On 6 October the ICO issued Snap Group Limited (Snap), which operates the popular Snapchat messaging platform, with a preliminary enforcement notice over potential failures to properly assess the privacy risks posed by its generative AI chatbot ‘My AI’. The My AI chatbot, powered by OpenAI’s GPT technology, was the first example of generative AI embedded into a major messaging platform in the UK.
The ICO has been warning organisations for some time now that they must address the potential privacy risks generative AI can create before rushing to adopt the technology.
It issued guidance back in April on generative AI, setting out eight questions developers and users should ask.
In June Stephen Almond, Executive Director of Regulatory Risk, warned that the ICO “will be checking whether businesses have tackled privacy risks before introducing generative AI – and taking action where there is risk of harm to people through poor use of their data.” He went on to say “[t]here can be no excuse for ignoring risks to people’s rights and freedoms before rollout.”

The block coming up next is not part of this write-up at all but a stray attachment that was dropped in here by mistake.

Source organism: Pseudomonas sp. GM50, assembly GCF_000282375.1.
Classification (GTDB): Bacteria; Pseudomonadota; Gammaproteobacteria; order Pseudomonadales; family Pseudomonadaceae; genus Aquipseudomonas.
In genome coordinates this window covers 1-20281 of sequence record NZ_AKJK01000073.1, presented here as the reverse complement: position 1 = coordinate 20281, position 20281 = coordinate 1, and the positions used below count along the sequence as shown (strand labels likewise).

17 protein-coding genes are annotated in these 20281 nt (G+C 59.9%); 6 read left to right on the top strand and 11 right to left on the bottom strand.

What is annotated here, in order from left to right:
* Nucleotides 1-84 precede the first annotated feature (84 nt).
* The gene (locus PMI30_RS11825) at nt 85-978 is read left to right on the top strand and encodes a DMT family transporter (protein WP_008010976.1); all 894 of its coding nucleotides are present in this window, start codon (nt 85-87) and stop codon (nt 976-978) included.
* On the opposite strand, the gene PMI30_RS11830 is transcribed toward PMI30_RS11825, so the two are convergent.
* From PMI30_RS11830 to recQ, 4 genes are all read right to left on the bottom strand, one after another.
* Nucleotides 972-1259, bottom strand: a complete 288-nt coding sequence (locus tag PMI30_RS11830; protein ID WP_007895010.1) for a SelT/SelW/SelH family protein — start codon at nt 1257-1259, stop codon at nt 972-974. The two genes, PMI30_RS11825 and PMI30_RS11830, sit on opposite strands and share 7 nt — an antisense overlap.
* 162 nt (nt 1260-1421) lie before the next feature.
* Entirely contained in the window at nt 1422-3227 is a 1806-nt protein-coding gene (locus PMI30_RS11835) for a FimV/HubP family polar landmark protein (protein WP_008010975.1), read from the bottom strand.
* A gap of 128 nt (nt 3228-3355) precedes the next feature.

I’ve subsequently seen him speak at a number of conferences where he has stated that organisations are not heeding this warning. It is therefore unsurprising that ICO enforcement action has been taken. What is maybe less expected is that the action has taken the form of a preliminary enforcement notice, rather than MPN/fine.
Snap is yet to make its representations to the ICO, and the regulator’s press release is keen to stress the notice is just provisional. However, if a final enforcement notice were to be adopted, the ICO says that Snap would need to stop offering its ‘My AI’ product to UK users, pending it carrying out an ‘adequate’ risk assessment (the assessment it did was seen by the ICO, at least at this preliminary stage – as inadequate).
Given Snapchat is a hugely popular platform which appeals to children and young adults, it is not surprising that the ICO has kept a close eye on its use of generative AI. However, this is still a warning for all organisations to carry out, and document, an appropriate risk assessment before rolling out AI products.